Recommended Foods
Patients following the MPN program should consume more plant foods and fewer animal foods. They should obtain their nutrients from whole foods or juices, reducing their consumption of processed foods as much as possible and preferably avoiding them. They should stay hydrated, preferably by drinking plenty of water. Probiotics and prebiotics are important for maintaining good gut microbiome health, and patients can eat fermented foods such as Greek yogurt, pickles, and sauerkraut to do this.

Vegetables are critical for good brain health, especially leafy greens, which contain omega-3s, vitamin E, and key B vitamins (including folate). Some leafy greens, such as romaine lettuce, also contain S-adenosylmethionine, which has been identified as directly benefiting cognitive health.1 Legumes have been linked to good brain health as well.2-5

Berries offer potent antioxidant properties and anti-inflammatory action, and they facilitate brain-cell signaling, which has been established as being especially beneficial for good brain health.6,7

The MPN program advocates replacing dietary salt and sugar with herbs and spices. All spices, herbs, teas (especially green tea), and dark chocolate are potent antioxidants and anti-inflammatories, and they help protect the brain and heart. Some studies have established spices, including cinnamon, turmeric, and hot peppers, as potent means of reducing LDL cholesterol and improving blood sugar levels and insulin resistance.8-10 The emphasis on herbs and spices as a nutrient-dense, delicious way to maximize MPN’s key strategies helps distinguish it from other programs.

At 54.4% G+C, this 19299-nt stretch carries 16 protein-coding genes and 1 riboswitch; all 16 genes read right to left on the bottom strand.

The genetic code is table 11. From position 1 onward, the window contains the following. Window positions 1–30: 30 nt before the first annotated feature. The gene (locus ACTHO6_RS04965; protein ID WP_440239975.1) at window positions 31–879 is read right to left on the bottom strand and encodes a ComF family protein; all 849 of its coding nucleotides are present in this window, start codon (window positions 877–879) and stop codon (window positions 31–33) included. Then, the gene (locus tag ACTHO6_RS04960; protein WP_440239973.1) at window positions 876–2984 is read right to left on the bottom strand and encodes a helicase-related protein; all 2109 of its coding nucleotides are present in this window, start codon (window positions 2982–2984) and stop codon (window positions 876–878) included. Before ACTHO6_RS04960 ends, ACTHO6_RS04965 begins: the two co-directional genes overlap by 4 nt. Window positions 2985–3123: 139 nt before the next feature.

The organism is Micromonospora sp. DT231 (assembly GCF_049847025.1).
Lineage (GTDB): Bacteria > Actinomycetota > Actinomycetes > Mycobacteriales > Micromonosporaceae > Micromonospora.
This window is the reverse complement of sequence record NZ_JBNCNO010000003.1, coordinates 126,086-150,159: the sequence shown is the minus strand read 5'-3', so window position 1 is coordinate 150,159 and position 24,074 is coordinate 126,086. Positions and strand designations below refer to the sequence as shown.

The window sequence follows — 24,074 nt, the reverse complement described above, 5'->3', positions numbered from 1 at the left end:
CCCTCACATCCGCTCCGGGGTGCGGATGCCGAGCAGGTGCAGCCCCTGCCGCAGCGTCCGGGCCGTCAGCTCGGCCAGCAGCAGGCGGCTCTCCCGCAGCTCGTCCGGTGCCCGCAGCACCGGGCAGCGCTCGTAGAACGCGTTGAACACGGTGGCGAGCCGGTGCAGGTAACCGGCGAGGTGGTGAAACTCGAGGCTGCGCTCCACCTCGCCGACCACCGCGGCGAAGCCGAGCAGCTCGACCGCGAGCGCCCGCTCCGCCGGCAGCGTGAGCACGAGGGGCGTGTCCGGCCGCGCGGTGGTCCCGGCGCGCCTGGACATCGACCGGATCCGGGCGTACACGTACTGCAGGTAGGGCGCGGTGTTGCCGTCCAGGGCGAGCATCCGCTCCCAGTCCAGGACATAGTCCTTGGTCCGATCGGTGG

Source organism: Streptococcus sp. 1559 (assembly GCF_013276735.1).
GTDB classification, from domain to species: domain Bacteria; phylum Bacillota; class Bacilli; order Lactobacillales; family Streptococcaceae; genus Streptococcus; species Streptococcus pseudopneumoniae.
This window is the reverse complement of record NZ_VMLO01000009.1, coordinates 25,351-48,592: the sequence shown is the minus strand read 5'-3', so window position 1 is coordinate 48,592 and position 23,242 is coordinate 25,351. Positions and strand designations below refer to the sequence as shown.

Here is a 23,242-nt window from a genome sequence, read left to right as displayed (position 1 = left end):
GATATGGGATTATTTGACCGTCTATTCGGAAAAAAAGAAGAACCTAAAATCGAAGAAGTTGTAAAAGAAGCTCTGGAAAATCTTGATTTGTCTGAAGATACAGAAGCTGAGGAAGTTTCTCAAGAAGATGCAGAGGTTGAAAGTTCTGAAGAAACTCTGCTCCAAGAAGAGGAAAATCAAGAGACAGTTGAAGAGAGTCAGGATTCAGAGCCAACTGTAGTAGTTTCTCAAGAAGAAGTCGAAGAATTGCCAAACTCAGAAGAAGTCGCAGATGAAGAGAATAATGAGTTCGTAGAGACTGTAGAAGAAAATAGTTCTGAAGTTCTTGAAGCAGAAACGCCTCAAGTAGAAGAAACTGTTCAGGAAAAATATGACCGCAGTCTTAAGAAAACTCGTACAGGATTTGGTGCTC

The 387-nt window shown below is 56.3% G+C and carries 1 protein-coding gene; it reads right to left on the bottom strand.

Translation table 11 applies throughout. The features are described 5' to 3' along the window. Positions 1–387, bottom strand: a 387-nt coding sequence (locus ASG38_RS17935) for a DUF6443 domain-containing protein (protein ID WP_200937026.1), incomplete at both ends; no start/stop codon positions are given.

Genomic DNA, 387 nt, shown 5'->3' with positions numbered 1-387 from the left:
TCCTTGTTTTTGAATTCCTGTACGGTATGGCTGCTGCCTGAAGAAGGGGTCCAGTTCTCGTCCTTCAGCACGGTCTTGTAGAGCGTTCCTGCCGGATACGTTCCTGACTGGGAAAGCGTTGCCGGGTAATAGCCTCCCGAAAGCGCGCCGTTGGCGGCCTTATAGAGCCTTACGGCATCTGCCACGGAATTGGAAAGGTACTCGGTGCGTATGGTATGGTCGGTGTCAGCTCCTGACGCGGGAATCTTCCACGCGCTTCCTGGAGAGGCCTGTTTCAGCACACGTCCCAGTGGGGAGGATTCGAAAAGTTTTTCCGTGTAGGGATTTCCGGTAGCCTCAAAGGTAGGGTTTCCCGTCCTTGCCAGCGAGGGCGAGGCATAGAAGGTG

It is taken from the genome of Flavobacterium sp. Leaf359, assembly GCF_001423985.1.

In addition, some herbs have been established as agents that improve acetylcholine availability in the brains of Alzheimer’s patients, including sage, lemon balm, and saffron.11-13 In fact, saffron has been found to be as effective as donepezil (Aricept) in a head-to-head trial and superior in that it has no side effects and costs less.13 Additionally, mice studies suggest that cinnamon, turmeric, and grapeseed extract can prevent oligomerization,14-16 and cinnamon appears to remove excess beta-amyloid from the brain.14

Fish, seafood, and other sources of omega-3 fats also are important for good brain health; fatty fish such as salmon, sardines, and tuna are especially beneficial along with plant-based sources such as leafy greens, walnuts, and seeds such as chia, flax, and hemp. The recommendation is to eat fish or seafood at least three times per week and omega-3–rich plant foods daily. Marine oil supplementation also is recommended.